The film, written by Andrzej Mularczyk, is a biopic about avant-garde artist Wladyslaw Strzeminski, who battled Stalinist orthodoxy and his own physical impairments to advance progressive ideas about art. It saw its world premiere at the Toronto Intl. Film Festival earlier this month.
The film was chosen as Poland’s Oscar contender by a committee composed of representatives of the country’s film industry and members of the Polish Film Institute.
The 90-year-old Wajda, who received an honorary Oscar in 2000, has directed films across seven decades since his debut with “A Generation” in 1955. His 1983 film “Danton” won a BAFTA for best foreign-language film.
“Afterimage” is his ninth film to be submitted by Poland for Oscar consideration. Four have made the cut for the foreign-language Oscar short list: “The Promised Land” in 1975, “The Maids of Wilko” in 1979, “Man of Iron” in 1981, and “Katyn” in 2007. His previous film “Walesa: Man of Hope” was Poland’s submission in 2013 but did not secure a nomination.
“Andrzej Wajda has always had a unique take on his protagonists and their personal stories. By placing man in the spotlight, Wajda does not shirk from thoroughly analyzing his complex relationship with a world that often violently interferes in his life,” said a statement from the Polish selection committee.
Poland won the Oscar for best foreign-language film for 2014 with Pawel Pawlikowski’s black-and-white film “Ida,” about a young nun in 1960s Poland on the verge of taking her vows when she discovers a dark family secret dating back to the German occupation of World War II.
Kyrgyzstan has also entered the foreign-language Oscar race with “A Father’s Will,” co-directed by Bakyt Mukul and Dastan Zhapar Uulu. The drama tells the story of a man who, following the death of his father, returns to his family village in Kyrgyzstan after 15 years living in the U.S. to pay back money the father owed the villagers. The film won the Golden Zenith Award for best first fiction feature at the Montreal World Film Festival earlier this month.
Latvia is hoping for its first foreign-language Oscar nomination with “Dawn,” a drama about life on a farm commune in Soviet-controlled Latvia based on a story about a young man who turned his father in to the secret police and was subsequently killed by his family. Written and directed by Laila Pakalnina, the film, a co-production with Estonia and Poland, was partly inspired by Sergei Eisenstein’s unfinished film “Bezhin Meadows,” based on the same story.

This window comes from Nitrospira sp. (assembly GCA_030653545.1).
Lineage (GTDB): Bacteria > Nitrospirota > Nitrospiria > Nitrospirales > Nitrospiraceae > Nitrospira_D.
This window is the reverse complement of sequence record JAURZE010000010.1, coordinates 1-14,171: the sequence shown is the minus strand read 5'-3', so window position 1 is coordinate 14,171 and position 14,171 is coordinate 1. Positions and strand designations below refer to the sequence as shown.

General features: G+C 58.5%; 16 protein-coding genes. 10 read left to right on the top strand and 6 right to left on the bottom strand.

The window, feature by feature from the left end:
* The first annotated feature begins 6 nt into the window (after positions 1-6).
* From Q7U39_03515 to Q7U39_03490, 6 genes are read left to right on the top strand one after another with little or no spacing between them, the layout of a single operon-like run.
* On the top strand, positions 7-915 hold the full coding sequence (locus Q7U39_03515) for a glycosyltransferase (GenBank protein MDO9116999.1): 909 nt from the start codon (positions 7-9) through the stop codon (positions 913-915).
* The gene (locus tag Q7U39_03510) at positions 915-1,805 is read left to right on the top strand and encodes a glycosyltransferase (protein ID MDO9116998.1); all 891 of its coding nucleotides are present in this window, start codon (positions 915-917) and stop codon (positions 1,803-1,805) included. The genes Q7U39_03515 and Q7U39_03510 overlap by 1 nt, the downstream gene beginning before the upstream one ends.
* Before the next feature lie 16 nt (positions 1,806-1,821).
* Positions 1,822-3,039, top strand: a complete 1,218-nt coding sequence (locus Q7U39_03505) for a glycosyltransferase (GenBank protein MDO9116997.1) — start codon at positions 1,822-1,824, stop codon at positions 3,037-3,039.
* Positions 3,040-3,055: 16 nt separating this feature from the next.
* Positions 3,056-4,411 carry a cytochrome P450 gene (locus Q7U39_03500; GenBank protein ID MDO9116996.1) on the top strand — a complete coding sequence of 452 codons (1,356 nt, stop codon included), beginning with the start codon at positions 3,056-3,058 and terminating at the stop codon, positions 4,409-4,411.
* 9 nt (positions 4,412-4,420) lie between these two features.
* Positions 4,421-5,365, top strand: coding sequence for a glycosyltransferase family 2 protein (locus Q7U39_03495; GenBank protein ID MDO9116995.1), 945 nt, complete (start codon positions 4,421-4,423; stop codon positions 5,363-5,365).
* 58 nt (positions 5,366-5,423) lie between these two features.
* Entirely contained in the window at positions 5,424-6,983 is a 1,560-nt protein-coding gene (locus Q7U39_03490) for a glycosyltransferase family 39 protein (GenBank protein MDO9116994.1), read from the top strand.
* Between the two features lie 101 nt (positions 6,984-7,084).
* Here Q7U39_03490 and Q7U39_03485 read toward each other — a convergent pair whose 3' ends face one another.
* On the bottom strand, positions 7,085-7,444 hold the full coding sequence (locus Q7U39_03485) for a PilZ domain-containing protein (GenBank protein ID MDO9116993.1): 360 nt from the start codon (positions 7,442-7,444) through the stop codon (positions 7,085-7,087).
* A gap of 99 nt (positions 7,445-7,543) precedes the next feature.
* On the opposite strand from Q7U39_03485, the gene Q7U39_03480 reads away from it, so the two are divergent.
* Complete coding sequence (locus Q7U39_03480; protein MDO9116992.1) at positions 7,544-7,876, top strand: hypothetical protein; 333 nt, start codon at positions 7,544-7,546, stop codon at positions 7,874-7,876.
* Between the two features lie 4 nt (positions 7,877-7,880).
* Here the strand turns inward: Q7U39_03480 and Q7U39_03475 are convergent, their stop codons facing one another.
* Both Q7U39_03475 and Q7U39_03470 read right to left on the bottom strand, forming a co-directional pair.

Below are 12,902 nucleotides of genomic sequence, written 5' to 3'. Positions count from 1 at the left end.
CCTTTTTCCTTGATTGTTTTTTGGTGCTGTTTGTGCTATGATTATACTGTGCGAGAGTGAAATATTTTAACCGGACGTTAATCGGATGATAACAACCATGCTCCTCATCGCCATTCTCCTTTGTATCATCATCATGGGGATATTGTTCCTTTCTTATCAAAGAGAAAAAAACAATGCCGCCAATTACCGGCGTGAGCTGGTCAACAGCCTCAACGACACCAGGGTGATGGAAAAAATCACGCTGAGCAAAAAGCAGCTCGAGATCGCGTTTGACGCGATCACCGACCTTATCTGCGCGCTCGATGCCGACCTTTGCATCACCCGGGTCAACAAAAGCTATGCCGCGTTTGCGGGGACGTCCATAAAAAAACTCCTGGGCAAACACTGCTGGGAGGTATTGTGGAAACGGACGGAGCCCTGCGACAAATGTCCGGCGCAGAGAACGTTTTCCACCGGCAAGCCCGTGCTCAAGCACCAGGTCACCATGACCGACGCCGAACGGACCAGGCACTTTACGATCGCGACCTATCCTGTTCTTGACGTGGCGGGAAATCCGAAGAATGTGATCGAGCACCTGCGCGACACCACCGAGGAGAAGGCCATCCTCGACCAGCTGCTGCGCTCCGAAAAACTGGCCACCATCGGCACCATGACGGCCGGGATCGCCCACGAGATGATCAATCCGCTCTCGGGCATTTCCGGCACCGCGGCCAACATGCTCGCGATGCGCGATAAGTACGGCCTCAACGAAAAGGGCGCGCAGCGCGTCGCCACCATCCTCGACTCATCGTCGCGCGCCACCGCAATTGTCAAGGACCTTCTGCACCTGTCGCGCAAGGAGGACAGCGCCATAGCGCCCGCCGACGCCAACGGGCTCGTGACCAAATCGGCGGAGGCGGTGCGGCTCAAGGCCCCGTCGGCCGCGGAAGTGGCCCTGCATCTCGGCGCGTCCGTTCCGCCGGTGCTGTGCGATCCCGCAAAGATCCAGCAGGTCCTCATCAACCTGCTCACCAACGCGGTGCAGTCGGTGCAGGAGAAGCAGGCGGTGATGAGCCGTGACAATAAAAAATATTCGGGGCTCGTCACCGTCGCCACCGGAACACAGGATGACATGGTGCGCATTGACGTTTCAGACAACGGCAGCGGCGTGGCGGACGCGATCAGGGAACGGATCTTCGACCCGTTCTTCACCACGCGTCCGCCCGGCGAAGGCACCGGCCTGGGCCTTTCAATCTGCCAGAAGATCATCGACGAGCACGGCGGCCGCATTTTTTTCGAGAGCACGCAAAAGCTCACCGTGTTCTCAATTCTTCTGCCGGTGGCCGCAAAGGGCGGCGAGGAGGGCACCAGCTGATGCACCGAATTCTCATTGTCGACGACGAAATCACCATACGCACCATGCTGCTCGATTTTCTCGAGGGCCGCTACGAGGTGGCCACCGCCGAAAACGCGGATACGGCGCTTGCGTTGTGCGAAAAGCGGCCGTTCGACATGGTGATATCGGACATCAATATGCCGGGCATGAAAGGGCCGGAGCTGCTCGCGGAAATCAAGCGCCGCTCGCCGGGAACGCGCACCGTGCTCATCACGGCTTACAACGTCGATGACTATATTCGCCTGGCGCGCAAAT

Macedonia’s Oscar submission, “The Liberation of Skopje,” marks the directorial debut of actor Rade Serbedzija, working alongside his director son Danilo. Rade also co-wrote the film with Dushan Jovanovic, adapted from Jovanovic’s stage play, which tells the story of an 8-year-old boy living under German occupation in World War II.
Macedonia has not received an Oscar nomination since its first submission, 1994’s “Before The Rain,” starring Serbedzija, which made the final five for 1995 but lost out to Russia’s “Burnt By The Sun.”
Other Eastern European countries entering the Oscar race earlier this month include Armenia, Bulgaria, Lithuania, Serbia and Ukraine.
Armenia selected Sarik Andreasyan’s “Earthquake,” an Armenian-Russian co-production about a 28-year-old Armenian and a 50-year-old Russian working together to rescue survivors following the devastating earthquake that hit the country, then part of the U.S.S.R., in December 1988. “Earthquake” is Armenia’s first submission for the foreign language Oscar since 2012.
Bulgaria will hope “Losers” is finally a winner for the country. Ivaylo Hristov’s drama, about four high school students whose lives are shaken up when a famous rock band gives a concert in their small provincial town, is the 27th film Bulgaria has submitted for Oscar consideration, but the country has yet to receive a nomination. “Losers” premiered at the Moscow Intl. Film Festival in 2015, winning three awards.
Lithuania’s entry is drama “Seneca’s Day,” the first co-production between all three Baltic states (with Estonia and Latvia). The film, written and directed by Kristijonas Vildziunas, sees a love triangle break up the friendship of two 18-year-old boys in 1989. Twenty-five years later, one of the friends, feeling he has betrayed the ideals of his youth, reflects on the past.
Serbia’s submission, Milos Radovic’s comedy “Train Driver’s Diary,” won the Moscow Intl. Film Festival’s audience award. The film follows a train driver who is near retirement and is preparing his adopted son to follow in his footsteps, but who also holds the record for the most accidental deaths. It is a co-production with Croatia.
“Ukrainian Sheriffs,” Ukraine’s entry, is a documentary by Roman Bondarchuk that follows a two-man law-enforcement team in a remote Ukrainian village. It won a special jury award at the Amsterdam Intl. Documentary Film Festival in 2015.
The nominations for the 89th Academy Awards will be announced Jan. 24.